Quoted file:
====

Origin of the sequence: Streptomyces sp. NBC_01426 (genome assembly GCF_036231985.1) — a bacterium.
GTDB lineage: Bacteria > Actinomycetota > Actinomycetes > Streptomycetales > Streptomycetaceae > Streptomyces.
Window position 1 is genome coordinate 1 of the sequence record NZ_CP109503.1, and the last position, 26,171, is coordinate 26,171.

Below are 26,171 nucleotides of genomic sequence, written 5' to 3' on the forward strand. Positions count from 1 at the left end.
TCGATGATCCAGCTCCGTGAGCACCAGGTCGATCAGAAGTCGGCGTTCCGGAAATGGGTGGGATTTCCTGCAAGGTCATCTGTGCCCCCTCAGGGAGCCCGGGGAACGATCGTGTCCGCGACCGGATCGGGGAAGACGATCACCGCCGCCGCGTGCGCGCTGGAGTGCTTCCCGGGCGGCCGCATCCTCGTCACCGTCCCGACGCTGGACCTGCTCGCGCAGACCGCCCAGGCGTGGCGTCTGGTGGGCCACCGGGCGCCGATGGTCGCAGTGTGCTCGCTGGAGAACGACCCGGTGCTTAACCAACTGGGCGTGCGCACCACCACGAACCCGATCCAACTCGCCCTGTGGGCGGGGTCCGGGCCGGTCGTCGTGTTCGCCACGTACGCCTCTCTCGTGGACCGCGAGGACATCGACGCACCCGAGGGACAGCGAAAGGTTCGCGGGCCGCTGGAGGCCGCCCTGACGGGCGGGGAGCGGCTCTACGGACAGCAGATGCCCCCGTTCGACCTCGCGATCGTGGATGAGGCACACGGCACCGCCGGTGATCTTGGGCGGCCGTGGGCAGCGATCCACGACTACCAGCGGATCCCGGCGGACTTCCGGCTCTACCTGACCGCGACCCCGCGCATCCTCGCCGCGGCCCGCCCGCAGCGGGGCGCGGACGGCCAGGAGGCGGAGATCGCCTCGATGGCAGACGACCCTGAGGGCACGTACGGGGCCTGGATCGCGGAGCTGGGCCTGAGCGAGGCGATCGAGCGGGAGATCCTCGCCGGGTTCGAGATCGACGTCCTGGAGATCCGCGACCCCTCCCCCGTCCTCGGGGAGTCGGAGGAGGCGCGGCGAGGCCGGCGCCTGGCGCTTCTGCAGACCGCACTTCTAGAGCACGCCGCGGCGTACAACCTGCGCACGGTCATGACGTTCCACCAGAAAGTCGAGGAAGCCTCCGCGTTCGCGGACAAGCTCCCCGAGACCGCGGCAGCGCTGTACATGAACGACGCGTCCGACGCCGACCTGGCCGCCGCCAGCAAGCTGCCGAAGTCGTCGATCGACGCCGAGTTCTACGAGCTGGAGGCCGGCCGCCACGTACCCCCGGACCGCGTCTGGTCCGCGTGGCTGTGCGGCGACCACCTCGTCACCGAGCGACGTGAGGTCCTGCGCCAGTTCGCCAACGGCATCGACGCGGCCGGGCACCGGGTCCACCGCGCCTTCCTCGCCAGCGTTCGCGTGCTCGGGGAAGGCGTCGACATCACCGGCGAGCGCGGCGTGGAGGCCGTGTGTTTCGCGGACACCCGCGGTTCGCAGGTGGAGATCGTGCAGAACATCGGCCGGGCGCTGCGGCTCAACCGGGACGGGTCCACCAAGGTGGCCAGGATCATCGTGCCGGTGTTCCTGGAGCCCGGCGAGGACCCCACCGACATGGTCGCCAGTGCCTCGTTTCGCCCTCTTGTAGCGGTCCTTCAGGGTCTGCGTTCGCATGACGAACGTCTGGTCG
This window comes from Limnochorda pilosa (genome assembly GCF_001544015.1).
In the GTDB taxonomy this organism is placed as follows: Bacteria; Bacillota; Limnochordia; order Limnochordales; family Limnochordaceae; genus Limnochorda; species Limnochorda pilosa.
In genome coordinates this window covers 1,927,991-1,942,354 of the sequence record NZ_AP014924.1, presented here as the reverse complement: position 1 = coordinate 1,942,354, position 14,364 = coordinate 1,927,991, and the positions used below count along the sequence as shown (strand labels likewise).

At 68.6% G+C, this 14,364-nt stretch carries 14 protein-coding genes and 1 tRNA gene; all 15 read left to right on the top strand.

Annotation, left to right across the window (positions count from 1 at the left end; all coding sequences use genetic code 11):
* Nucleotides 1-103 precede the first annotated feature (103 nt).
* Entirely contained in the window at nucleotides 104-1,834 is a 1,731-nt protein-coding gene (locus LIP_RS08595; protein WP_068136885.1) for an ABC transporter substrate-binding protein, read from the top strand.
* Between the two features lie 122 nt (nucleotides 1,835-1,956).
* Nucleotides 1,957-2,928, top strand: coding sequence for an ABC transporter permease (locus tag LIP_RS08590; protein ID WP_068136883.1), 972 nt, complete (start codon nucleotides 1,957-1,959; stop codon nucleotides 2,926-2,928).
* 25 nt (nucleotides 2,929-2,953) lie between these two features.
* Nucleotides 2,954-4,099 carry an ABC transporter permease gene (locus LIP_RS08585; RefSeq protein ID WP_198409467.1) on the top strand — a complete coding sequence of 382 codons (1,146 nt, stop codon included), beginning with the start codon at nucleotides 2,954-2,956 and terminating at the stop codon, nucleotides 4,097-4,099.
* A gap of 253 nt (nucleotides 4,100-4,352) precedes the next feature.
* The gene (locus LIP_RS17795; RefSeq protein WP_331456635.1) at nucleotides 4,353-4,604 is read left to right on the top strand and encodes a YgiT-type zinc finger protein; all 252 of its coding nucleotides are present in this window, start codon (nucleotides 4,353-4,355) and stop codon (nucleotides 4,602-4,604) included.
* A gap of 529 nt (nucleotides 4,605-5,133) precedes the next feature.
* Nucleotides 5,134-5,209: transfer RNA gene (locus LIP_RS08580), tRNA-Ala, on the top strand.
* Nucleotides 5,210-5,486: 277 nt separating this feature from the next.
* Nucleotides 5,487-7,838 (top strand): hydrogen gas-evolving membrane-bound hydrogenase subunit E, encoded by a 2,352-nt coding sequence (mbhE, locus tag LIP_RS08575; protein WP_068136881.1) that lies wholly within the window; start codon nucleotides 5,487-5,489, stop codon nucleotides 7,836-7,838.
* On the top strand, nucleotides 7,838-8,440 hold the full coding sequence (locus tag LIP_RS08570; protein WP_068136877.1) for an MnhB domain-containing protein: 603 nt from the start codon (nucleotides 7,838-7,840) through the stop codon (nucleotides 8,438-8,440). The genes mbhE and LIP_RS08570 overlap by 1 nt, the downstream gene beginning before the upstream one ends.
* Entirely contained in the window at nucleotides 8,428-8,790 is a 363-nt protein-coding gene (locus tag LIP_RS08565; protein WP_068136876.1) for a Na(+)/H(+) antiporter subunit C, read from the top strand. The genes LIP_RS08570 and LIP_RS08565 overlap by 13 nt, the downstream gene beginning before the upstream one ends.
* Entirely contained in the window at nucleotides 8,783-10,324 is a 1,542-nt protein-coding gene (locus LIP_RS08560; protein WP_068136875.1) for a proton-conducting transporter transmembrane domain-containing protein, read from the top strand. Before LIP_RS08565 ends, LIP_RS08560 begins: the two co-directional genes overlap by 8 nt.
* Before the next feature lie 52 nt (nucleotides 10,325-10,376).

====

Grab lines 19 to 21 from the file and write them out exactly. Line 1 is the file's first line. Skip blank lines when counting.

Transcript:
* A gap of 529 nt (nucleotides 4,605-5,133) precedes the next feature.
* Nucleotides 5,134-5,209: transfer RNA gene (locus LIP_RS08580), tRNA-Ala, on the top strand.
* Nucleotides 5,210-5,486: 277 nt separating this feature from the next.